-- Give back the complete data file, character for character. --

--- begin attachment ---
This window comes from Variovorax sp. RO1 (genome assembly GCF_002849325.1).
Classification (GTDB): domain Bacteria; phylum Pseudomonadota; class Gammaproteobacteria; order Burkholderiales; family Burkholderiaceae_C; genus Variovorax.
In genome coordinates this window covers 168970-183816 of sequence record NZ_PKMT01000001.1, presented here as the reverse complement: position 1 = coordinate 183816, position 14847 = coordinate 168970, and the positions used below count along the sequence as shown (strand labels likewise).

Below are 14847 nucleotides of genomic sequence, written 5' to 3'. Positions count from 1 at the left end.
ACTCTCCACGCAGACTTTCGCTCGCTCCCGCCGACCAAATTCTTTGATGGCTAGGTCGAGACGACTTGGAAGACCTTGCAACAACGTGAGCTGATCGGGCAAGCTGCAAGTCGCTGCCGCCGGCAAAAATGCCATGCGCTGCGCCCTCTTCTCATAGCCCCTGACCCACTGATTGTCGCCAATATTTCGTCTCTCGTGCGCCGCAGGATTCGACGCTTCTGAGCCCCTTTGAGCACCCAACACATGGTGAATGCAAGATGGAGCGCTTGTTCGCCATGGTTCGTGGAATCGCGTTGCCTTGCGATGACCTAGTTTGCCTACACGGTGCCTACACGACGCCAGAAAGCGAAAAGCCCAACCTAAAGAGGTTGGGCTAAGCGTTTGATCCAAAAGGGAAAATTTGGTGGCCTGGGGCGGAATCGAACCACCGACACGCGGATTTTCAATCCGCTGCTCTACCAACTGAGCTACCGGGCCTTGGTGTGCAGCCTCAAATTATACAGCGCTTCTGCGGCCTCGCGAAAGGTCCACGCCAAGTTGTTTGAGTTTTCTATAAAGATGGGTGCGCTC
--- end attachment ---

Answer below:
This window comes from Variovorax sp. RO1 (genome assembly GCF_002849325.1).
Classification (GTDB): domain Bacteria; phylum Pseudomonadota; class Gammaproteobacteria; order Burkholderiales; family Burkholderiaceae_C; genus Variovorax.
In genome coordinates this window covers 168970-183816 of sequence record NZ_PKMT01000001.1, presented here as the reverse complement: position 1 = coordinate 183816, position 14847 = coordinate 168970, and the positions used below count along the sequence as shown (strand labels likewise).

Below are 14847 nucleotides of genomic sequence, written 5' to 3'. Positions count from 1 at the left end.
ACTCTCCACGCAGACTTTCGCTCGCTCCCGCCGACCAAATTCTTTGATGGCTAGGTCGAGACGACTTGGAAGACCTTGCAACAACGTGAGCTGATCGGGCAAGCTGCAAGTCGCTGCCGCCGGCAAAAATGCCATGCGCTGCGCCCTCTTCTCATAGCCCCTGACCCACTGATTGTCGCCAATATTTCGTCTCTCGTGCGCCGCAGGATTCGACGCTTCTGAGCCCCTTTGAGCACCCAACACATGGTGAATGCAAGATGGAGCGCTTGTTCGCCATGGTTCGTGGAATCGCGTTGCCTTGCGATGACCTAGTTTGCCTACACGGTGCCTACACGACGCCAGAAAGCGAAAAGCCCAACCTAAAGAGGTTGGGCTAAGCGTTTGATCCAAAAGGGAAAATTTGGTGGCCTGGGGCGGAATCGAACCACCGACACGCGGATTTTCAATCCGCTGCTCTACCAACTGAGCTACCGGGCCTTGGTGTGCAGCCTCAAATTATACAGCGCTTCTGCGGCCTCGCGAAAGGTCCACGCCAAGTTGTTTGAGTTTTCTATAAAGATGGGTGCGCTC